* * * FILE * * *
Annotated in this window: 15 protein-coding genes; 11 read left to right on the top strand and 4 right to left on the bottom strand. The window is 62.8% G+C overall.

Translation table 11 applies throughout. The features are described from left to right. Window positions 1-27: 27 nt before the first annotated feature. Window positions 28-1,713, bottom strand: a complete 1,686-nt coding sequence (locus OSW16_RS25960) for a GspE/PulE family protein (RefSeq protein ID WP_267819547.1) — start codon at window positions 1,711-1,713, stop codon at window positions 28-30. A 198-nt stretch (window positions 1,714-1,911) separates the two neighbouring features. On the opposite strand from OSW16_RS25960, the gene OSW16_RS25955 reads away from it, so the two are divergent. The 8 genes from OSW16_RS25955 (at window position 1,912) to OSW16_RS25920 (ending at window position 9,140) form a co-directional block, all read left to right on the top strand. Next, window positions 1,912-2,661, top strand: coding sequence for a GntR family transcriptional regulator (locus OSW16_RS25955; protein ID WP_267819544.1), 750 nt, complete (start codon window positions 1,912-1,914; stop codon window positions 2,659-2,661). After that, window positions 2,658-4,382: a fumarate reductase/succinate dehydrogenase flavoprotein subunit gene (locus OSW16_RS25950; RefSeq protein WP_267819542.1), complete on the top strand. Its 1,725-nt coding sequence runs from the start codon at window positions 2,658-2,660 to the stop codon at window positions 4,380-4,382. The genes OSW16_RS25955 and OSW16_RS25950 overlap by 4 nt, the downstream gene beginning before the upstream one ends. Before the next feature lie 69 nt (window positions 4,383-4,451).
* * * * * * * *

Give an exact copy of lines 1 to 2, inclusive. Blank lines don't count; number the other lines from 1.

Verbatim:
Annotated in this window: 15 protein-coding genes; 11 read left to right on the top strand and 4 right to left on the bottom strand. The window is 62.8% G+C overall.

Translation table 11 applies throughout. The features are described from left to right. Window positions 1-27: 27 nt before the first annotated feature. Window positions 28-1,713, bottom strand: a complete 1,686-nt coding sequence (locus OSW16_RS25960) for a GspE/PulE family protein (RefSeq protein ID WP_267819547.1) — start codon at window positions 1,711-1,713, stop codon at window positions 28-30. A 198-nt stretch (window positions 1,714-1,911) separates the two neighbouring features. On the opposite strand from OSW16_RS25960, the gene OSW16_RS25955 reads away from it, so the two are divergent. The 8 genes from OSW16_RS25955 (at window position 1,912) to OSW16_RS25920 (ending at window position 9,140) form a co-directional block, all read left to right on the top strand. Next, window positions 1,912-2,661, top strand: coding sequence for a GntR family transcriptional regulator (locus OSW16_RS25955; protein ID WP_267819544.1), 750 nt, complete (start codon window positions 1,912-1,914; stop codon window positions 2,659-2,661). After that, window positions 2,658-4,382: a fumarate reductase/succinate dehydrogenase flavoprotein subunit gene (locus OSW16_RS25950; RefSeq protein WP_267819542.1), complete on the top strand. Its 1,725-nt coding sequence runs from the start codon at window positions 2,658-2,660 to the stop codon at window positions 4,380-4,382. The genes OSW16_RS25955 and OSW16_RS25950 overlap by 4 nt, the downstream gene beginning before the upstream one ends. Before the next feature lie 69 nt (window positions 4,383-4,451).